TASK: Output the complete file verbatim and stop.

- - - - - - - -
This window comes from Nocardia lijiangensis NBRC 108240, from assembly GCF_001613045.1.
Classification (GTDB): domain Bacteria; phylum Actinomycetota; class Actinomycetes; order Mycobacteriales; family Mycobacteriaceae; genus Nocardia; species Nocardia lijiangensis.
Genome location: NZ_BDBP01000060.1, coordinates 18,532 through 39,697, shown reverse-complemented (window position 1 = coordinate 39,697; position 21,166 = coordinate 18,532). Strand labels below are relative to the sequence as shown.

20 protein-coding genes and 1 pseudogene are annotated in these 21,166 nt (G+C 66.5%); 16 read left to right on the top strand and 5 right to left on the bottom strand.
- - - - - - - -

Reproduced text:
This window comes from Nocardia lijiangensis NBRC 108240, from assembly GCF_001613045.1.
Classification (GTDB): domain Bacteria; phylum Actinomycetota; class Actinomycetes; order Mycobacteriales; family Mycobacteriaceae; genus Nocardia; species Nocardia lijiangensis.
Genome location: NZ_BDBP01000060.1, coordinates 18,532 through 39,697, shown reverse-complemented (window position 1 = coordinate 39,697; position 21,166 = coordinate 18,532). Strand labels below are relative to the sequence as shown.

20 protein-coding genes and 1 pseudogene are annotated in these 21,166 nt (G+C 66.5%); 16 read left to right on the top strand and 5 right to left on the bottom strand.